[ASC-media] 13 MARCH 2004 - RADIO EXTRA

Sapier, Jeff (RBI - AUS) Jeff at NewScientist.com.au
Thu Mar 11 16:36:30 EST 2004


RADIO EXTRA: STORIES FROM 13 MARCH 2004 ISSUE


INTERNET FUELS BOOM IN ID THEFT The wealth of personal information available
online is stoking an alarming rise in identity fraud. ID fraud has doubled
in the past two years, and now accounts for 42 per cent of scams in the US.
Page 24

CASE CLINCHED FOR WET MARS NASA's Mars rovers, Spirit and Opportunity, just
halfway through their 90-day missions, have both found what they were sent
to look for: hard evidence of liquid water. We now know that Mars was once
habitable, at least by the kind of simple microbe that dominated the first
three billion years of life on Earth. Page 13, and New Scientist's free
public website at http://www.newscientist.com <http://www.newscientist.com> 

THE WACKY RACES This weekend, a bunch of 20 selected self-guiding vehicles
will race across the Mojave desert from LA to Las Vegas to win the title of
fastest autonomous vehicle in the world. The vehicles will receive no human
intervention and the route is being kept strictly secret until two hours
before start of the race. The motivation is for the US military to find
ideas on which to base military models. Page 26-29 

BISON FACE GRIDLOCK America's great mammals are being hemmed in by the
building of houses, farms, energy plants and pipelines. Bison, elk and
antelope are being cut off from traditional migratory routes used for the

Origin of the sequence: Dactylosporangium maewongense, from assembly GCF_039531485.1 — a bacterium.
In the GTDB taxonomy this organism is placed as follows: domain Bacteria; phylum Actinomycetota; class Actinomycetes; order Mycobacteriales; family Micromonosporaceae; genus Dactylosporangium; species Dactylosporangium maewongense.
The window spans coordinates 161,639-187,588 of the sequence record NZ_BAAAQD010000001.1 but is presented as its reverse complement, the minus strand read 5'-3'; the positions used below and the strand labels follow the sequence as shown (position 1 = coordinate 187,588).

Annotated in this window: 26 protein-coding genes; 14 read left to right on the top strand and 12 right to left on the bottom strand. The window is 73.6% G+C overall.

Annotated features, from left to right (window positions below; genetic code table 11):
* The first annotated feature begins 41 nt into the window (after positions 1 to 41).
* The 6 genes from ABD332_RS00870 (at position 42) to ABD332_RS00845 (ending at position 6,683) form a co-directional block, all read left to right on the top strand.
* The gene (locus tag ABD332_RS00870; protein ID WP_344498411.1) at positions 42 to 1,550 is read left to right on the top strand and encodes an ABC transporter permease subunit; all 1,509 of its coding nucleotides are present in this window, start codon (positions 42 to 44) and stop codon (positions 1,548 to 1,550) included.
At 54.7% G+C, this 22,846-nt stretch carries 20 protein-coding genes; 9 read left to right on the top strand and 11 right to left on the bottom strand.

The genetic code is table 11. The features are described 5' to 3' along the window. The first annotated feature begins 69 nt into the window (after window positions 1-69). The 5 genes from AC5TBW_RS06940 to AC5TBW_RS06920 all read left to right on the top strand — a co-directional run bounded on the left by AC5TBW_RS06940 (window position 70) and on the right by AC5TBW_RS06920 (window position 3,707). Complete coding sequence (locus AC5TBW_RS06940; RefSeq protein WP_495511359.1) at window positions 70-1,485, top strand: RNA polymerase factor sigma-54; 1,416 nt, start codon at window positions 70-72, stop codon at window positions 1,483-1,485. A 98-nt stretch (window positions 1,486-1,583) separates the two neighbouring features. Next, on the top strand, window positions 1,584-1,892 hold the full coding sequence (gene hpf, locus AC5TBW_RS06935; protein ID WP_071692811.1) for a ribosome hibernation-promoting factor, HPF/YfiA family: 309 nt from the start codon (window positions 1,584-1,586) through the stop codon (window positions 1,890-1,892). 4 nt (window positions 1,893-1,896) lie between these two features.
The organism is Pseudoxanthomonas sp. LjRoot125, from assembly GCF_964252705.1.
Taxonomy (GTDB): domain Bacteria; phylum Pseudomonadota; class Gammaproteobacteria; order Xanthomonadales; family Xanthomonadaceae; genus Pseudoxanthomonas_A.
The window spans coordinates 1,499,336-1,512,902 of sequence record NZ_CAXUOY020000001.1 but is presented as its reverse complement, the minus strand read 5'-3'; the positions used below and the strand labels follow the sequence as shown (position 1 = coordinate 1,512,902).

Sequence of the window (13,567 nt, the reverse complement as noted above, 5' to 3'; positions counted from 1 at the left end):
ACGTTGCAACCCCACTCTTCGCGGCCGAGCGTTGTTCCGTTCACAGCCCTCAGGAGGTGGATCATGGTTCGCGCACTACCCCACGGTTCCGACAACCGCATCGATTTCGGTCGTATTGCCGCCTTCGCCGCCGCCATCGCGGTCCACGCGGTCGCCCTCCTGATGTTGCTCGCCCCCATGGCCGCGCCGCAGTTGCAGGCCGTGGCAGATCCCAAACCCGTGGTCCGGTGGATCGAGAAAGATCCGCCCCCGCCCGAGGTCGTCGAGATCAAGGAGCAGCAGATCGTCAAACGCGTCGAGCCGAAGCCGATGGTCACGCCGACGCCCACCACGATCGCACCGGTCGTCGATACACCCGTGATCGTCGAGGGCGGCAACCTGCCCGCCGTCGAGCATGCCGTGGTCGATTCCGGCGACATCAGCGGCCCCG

past 5,800 years. Pages 4-5

CLICK ON THE LEFT TO IMPROVE YOUR POSTURE (short story) Controlling a
computer mouse with your left hand is better for your posture, say
researchers in Canada. Page 17

MYSTERY VIRUS HOLDS OFF AIDS (short story) People with HIV who are also
infected by the common virus GBV-C are less likely to develop AIDS and die,
an American study suggests. Page 17, and New Scientist's free public website
at http://www.newscientist.com <http://www.newscientist.com> 

A TRAP FOR TOXIC METAL A US researcher may have cracked the problem of
stopping coal-fired power stations from belching toxic mercury vapour into
the environment. He believes mercury might react with other products of
burning coal and condense, if provided with the right surfaces. Page 9 

OVARIAN TRANSPLANT PRODUCES FIRST HUMAN EMBRYO The first human embryo to be
produced using an egg from an ovarian tissue transplant may signal hope for
hundreds of thousands of women made infertile by cancer treatment. New
Scientist's free public website at http://www.newscientist.com
<http://www.newscientist.com>  

EXOSKELETON LIGHTENS LOADS A human exoskeleton, to allow soldiers, fire
fighters and medical personnel to carry heavy loads over long distances, is
about to take its first public steps. It consists of a pack connected
through a frame to robotic supports which strap on to the carrier's legs.
Page 22, and New Scientist's free public website at
http://www.newscientist.com <http://www.newscientist.com>  

WHY CHAMELEON'S LICK IS SO SPEEDY (short story) After a century of debate,
biologists have finally figured how a chameleon shoots out its tongue at
lightning speed to snare its prey. The secret is a biological spring-loading
mechanism that stores energy prior to release. Page 16



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